“Right now we have a window of opportunity that we can’t afford to miss. We must rediscover how to live in balance with nature and help to create a better world for ourselves and generations to come. What happens next is up to us.”
David Attenborough, A Life on Our Planet, 2021
In 1937 when David Attenborough was 11 years old it’s estimated that wilderness made up 66 percent of the earth. By 2020 that amount had reduced to 35 percent. In Australia in 2021 scientists identified 19 ecosystems that are already collapsing.
Just as humans need to make massive cuts to carbon emissions to prevent runaway climate change, we also need to halt ecosystem destruction and actively restore nature if we are to have a liveable earth. It is time to act in the realisation that humans are not separate from nature, we are dependent on it every day for our water, air, food and so much more. Furthermore, carbon sinks such as forests, seagrass beds, mangrove swamps, and soil, take carbon out of the atmosphere, so increasing their range is one of the solutions to climate change.
World Environment Day on 5 June 2021 heralds the start of the UN Decade on Ecosystem Restoration. It aims to stimulate a global movement to prevent, halt and reverse ecosystem degradation and create a sustainable future for all.
The United Nations (UN) estimates we have ten years to heal the planet. Its strategy for the decade identifies 10 actions to create change. These include supporting those who are already leading the change; shifting consumption patterns; building up the capacity of groups to engage in restoration; encouraging artists, storytellers and other creatives to join in and empowering children and youth to take part.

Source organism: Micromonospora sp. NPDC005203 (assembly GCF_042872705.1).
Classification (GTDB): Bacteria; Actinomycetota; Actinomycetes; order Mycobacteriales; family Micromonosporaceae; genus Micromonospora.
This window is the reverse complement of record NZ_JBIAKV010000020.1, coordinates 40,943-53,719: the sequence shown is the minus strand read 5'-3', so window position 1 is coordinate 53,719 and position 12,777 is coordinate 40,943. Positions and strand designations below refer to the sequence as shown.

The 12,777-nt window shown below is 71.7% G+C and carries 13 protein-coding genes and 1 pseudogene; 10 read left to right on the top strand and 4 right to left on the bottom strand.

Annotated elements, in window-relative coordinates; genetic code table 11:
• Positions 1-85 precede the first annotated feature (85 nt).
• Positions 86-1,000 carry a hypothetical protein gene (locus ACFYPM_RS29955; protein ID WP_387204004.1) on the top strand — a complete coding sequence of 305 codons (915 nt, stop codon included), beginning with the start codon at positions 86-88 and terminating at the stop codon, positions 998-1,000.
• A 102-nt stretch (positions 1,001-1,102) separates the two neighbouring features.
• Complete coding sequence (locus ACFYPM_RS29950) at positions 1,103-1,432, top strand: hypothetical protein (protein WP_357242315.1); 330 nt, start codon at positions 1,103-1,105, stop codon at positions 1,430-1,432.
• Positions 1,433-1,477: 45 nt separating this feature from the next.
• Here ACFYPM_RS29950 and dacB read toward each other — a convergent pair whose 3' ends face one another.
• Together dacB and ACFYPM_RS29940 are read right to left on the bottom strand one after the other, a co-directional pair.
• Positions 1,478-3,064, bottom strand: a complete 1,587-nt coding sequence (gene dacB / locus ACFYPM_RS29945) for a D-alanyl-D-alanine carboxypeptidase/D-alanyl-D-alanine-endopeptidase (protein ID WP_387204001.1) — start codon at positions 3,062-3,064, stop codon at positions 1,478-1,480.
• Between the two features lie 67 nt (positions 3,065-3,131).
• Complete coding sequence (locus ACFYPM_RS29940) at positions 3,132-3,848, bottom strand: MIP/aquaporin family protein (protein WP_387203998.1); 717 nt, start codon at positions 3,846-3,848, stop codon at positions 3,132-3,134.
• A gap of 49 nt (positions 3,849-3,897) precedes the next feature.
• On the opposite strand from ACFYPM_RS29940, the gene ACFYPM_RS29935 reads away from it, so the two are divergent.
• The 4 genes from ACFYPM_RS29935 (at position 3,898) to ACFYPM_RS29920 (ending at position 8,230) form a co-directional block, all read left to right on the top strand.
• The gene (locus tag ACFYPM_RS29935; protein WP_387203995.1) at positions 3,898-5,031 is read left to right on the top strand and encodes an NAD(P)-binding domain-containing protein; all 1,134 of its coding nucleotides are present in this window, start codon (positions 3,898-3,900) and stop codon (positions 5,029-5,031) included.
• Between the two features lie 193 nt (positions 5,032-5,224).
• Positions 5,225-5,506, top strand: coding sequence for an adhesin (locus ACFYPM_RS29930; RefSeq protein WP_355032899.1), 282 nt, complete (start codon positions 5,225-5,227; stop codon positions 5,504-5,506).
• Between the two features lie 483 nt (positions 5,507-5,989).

The Inner West is a very engaged community and there are many opportunities for people to join activities to increase green spaces, plant trees and clean up waterways.
If you want to know more join us on Friday 4 June at Marrickville Library Pavilion for a forum on Urban Ecosystem Restoration. Speakers will discuss the importance of ecosystem restoration globally, including in our cities, and share stories of restoration across Australia and the Inner West.
The speakers are:
- Ciaron Dunn, Aboriginal Landcare Officer, Cooks River Alliance
- Kevin Spence, who leads the Sustainability team at the United Nations Association of Australia
- James Bradley, critic and author of Clade, Ghost Species, and Honorary Associate of the Sydney Environment Institute at the University of Sydney
- Tealia Scott, Senior Natural Areas and Contracts Officer at Inner West Council.
If you can’t make it to the forum you can still be part of this growing movement.
What can you do?
- Learn about ecosystem restoration. David Attenborough’s A Life on our Planet is a documentary, a book and an inspiring place to start
- Attend a webinar on the Wonderful World of Spiders on Tuesday 15 May
- Read Council’s Nature for Backyards guide and improve biodiversity on your property
- Volunteer with a local habitat restoration group
- Have a conversation with others and share your knowledge and actions
- Let’s get active, not anxious. Let’s be bold, not timid. Join #GenerationRestoration